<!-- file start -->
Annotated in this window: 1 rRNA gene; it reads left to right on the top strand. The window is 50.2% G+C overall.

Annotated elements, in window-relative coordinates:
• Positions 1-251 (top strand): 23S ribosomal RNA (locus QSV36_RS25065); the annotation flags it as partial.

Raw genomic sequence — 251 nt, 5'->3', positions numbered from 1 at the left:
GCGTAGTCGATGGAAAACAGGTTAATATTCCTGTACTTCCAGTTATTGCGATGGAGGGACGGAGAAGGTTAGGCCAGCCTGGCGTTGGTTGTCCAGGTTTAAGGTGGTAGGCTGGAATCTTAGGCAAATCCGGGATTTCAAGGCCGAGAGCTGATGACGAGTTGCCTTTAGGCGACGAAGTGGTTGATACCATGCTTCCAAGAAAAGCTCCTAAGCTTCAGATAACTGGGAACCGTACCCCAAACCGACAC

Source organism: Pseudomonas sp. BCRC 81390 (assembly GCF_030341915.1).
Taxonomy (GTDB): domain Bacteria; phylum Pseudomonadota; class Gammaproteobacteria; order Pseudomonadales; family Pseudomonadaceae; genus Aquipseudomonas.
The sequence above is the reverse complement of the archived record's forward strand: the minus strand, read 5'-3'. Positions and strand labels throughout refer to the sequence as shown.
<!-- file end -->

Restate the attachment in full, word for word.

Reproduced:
Annotated in this window: 1 rRNA gene; it reads left to right on the top strand. The window is 50.2% G+C overall.

Annotated elements, in window-relative coordinates:
• Positions 1-251 (top strand): 23S ribosomal RNA (locus QSV36_RS25065); the annotation flags it as partial.

Raw genomic sequence — 251 nt, 5'->3', positions numbered from 1 at the left:
GCGTAGTCGATGGAAAACAGGTTAATATTCCTGTACTTCCAGTTATTGCGATGGAGGGACGGAGAAGGTTAGGCCAGCCTGGCGTTGGTTGTCCAGGTTTAAGGTGGTAGGCTGGAATCTTAGGCAAATCCGGGATTTCAAGGCCGAGAGCTGATGACGAGTTGCCTTTAGGCGACGAAGTGGTTGATACCATGCTTCCAAGAAAAGCTCCTAAGCTTCAGATAACTGGGAACCGTACCCCAAACCGACAC

Source organism: Pseudomonas sp. BCRC 81390 (assembly GCF_030341915.1).
Taxonomy (GTDB): domain Bacteria; phylum Pseudomonadota; class Gammaproteobacteria; order Pseudomonadales; family Pseudomonadaceae; genus Aquipseudomonas.
The sequence above is the reverse complement of the archived record's forward strand: the minus strand, read 5'-3'. Positions and strand labels throughout refer to the sequence as shown.